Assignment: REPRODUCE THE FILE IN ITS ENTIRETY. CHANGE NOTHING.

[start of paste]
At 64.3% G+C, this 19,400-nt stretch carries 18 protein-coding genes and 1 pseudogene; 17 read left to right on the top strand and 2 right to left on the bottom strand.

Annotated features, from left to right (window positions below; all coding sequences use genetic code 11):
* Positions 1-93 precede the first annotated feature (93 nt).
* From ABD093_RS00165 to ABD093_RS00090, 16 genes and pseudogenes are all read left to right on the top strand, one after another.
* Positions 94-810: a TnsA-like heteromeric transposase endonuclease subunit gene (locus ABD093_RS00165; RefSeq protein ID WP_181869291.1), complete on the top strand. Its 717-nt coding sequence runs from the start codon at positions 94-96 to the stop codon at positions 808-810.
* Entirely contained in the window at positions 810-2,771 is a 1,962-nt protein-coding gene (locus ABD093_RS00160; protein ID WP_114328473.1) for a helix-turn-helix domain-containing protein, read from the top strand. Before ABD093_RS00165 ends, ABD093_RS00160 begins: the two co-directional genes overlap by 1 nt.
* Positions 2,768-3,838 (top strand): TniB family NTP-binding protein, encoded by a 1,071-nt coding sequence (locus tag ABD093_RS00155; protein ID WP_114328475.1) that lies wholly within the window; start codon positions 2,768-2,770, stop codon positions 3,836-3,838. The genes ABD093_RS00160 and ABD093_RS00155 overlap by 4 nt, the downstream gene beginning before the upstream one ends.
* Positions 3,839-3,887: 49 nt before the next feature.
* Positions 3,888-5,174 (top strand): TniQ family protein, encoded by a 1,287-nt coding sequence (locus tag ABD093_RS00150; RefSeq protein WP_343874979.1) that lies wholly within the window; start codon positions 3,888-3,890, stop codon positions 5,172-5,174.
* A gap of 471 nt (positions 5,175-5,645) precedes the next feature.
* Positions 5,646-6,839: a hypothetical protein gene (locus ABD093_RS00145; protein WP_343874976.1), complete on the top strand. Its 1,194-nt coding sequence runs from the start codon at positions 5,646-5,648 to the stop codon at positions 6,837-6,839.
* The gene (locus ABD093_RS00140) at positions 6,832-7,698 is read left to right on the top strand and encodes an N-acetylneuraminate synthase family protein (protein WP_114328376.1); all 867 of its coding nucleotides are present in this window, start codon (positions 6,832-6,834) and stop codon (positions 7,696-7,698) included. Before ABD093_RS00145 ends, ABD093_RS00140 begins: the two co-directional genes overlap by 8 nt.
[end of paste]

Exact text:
At 64.3% G+C, this 19,400-nt stretch carries 18 protein-coding genes and 1 pseudogene; 17 read left to right on the top strand and 2 right to left on the bottom strand.

Annotated features, from left to right (window positions below; all coding sequences use genetic code 11):
* Positions 1-93 precede the first annotated feature (93 nt).
* From ABD093_RS00165 to ABD093_RS00090, 16 genes and pseudogenes are all read left to right on the top strand, one after another.
* Positions 94-810: a TnsA-like heteromeric transposase endonuclease subunit gene (locus ABD093_RS00165; RefSeq protein ID WP_181869291.1), complete on the top strand. Its 717-nt coding sequence runs from the start codon at positions 94-96 to the stop codon at positions 808-810.
* Entirely contained in the window at positions 810-2,771 is a 1,962-nt protein-coding gene (locus ABD093_RS00160; protein ID WP_114328473.1) for a helix-turn-helix domain-containing protein, read from the top strand. Before ABD093_RS00165 ends, ABD093_RS00160 begins: the two co-directional genes overlap by 1 nt.
* Positions 2,768-3,838 (top strand): TniB family NTP-binding protein, encoded by a 1,071-nt coding sequence (locus tag ABD093_RS00155; protein ID WP_114328475.1) that lies wholly within the window; start codon positions 2,768-2,770, stop codon positions 3,836-3,838. The genes ABD093_RS00160 and ABD093_RS00155 overlap by 4 nt, the downstream gene beginning before the upstream one ends.
* Positions 3,839-3,887: 49 nt before the next feature.
* Positions 3,888-5,174 (top strand): TniQ family protein, encoded by a 1,287-nt coding sequence (locus tag ABD093_RS00150; RefSeq protein WP_343874979.1) that lies wholly within the window; start codon positions 3,888-3,890, stop codon positions 5,172-5,174.
* A gap of 471 nt (positions 5,175-5,645) precedes the next feature.
* Positions 5,646-6,839: a hypothetical protein gene (locus ABD093_RS00145; protein WP_343874976.1), complete on the top strand. Its 1,194-nt coding sequence runs from the start codon at positions 5,646-5,648 to the stop codon at positions 6,837-6,839.
* The gene (locus ABD093_RS00140) at positions 6,832-7,698 is read left to right on the top strand and encodes an N-acetylneuraminate synthase family protein (protein WP_114328376.1); all 867 of its coding nucleotides are present in this window, start codon (positions 6,832-6,834) and stop codon (positions 7,696-7,698) included. Before ABD093_RS00145 ends, ABD093_RS00140 begins: the two co-directional genes overlap by 8 nt.